A Washington Post piece on German attitudes towards the crisis in the euro zone at one point refers to the high borrowing costs in Spain and Italy. It then tells readers:
"But in Germany’s view, yields on Spanish bonds — just above 7 percent as of Friday — are indeed with precedent, since Spain borrowed at rates well above 8 percent for most of the 1990s, touching 14 percent at one point. Italy had even higher borrowing costs than Spain in the 1990s."
While the piece later notes that "many economists" say the comparison is misleading because Spain and Italy had higher inflation (much higher) and growth in the 1990s, this is in fact the view of all economists who know arithmetic. Economists focus on the real interest rate, the difference between the nominal interest rate and the inflation rate. Currently inflation in Spain and Italy is running near zero, which means that the nominal interest rates of above 7 percent translate into real interest rates above 7 percent.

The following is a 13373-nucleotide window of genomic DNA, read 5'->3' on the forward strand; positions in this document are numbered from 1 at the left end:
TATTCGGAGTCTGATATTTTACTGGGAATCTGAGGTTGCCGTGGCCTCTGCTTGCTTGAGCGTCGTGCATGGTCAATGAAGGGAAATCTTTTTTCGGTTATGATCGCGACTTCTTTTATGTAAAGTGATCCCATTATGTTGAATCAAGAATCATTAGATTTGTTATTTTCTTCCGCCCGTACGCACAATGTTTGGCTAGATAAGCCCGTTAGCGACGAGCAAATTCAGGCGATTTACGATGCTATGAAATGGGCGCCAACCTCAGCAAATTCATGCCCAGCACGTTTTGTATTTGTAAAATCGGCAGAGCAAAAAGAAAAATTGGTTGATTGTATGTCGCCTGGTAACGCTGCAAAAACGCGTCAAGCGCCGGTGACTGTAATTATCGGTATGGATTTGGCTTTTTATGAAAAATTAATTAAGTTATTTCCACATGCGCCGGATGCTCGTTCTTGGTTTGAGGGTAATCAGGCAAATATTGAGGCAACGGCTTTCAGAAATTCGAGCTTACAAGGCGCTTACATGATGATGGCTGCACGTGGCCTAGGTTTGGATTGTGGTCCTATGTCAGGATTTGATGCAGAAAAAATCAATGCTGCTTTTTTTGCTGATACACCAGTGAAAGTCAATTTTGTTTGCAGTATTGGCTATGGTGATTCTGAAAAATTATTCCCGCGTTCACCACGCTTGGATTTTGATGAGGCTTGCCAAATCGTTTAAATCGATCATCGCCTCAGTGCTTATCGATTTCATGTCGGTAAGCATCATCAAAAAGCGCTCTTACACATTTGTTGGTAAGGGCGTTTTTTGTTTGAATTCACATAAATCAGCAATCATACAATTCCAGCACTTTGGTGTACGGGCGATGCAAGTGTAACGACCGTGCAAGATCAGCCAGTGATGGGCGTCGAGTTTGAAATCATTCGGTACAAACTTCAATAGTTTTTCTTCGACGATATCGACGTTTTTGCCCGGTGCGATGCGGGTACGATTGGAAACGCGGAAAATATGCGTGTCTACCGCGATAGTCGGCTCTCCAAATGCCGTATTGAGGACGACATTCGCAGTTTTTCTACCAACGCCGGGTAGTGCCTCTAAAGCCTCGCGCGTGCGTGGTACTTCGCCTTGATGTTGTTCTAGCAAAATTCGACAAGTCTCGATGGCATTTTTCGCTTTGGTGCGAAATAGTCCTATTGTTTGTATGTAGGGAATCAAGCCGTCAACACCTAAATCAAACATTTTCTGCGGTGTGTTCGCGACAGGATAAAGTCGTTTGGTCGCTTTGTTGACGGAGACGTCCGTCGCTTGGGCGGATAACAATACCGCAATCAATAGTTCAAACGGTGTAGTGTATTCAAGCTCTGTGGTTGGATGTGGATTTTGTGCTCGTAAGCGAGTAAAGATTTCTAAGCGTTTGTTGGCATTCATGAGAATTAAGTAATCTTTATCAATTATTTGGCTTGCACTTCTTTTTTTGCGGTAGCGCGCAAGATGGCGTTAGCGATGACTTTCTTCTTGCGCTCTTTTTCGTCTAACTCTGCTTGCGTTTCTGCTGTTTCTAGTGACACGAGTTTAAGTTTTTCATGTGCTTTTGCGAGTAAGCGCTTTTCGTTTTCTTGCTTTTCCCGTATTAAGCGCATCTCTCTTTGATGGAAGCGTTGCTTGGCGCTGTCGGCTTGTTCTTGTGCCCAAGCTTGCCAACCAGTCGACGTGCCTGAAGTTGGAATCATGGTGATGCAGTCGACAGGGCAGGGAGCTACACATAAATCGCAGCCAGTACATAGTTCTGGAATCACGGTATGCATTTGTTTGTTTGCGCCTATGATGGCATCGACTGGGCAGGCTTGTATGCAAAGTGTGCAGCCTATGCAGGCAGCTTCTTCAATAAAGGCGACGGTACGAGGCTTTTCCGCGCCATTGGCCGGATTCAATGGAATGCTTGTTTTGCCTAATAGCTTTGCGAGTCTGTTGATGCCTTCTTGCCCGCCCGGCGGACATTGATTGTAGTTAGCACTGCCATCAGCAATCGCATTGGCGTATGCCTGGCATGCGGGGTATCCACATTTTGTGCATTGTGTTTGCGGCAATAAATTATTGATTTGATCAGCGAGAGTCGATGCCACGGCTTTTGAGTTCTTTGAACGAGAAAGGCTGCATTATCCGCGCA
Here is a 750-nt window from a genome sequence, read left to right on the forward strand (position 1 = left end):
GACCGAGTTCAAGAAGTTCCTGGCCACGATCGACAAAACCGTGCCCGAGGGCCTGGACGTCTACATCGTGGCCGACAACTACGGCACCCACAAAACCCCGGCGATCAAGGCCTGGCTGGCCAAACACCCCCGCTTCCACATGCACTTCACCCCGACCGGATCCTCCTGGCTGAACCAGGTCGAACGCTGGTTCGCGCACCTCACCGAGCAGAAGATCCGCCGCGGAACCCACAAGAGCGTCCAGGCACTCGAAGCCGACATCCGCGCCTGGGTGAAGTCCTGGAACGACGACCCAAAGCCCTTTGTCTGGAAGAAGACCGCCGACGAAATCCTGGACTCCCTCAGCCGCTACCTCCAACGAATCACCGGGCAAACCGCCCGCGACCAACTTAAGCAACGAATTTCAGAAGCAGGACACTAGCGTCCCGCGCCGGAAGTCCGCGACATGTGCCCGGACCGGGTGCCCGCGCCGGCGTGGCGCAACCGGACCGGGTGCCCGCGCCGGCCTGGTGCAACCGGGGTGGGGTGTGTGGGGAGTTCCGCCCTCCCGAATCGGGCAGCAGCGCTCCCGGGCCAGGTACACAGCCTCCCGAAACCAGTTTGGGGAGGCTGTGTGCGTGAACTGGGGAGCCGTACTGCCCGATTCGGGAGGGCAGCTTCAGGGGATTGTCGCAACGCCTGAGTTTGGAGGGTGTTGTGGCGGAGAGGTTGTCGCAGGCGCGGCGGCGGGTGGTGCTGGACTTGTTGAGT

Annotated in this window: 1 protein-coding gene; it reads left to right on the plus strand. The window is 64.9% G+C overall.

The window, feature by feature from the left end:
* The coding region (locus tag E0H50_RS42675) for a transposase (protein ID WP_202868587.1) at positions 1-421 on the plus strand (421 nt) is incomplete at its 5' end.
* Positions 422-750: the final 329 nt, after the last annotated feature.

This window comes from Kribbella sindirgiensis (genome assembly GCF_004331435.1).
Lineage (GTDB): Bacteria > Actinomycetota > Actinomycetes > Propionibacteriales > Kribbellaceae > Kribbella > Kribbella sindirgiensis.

By contrast, inflation in both countries averaged more than 5 percent for the first half of the 1990s. This means that a nominal interest rate of 8 percent would have translated into a real interest rate of around 3 percent.
If Germany has people in positions of responsibility who do not understand the concept of the real interest rate it would be very scary. That would be worthy of a major front page story.
(Only one link allowed per comment)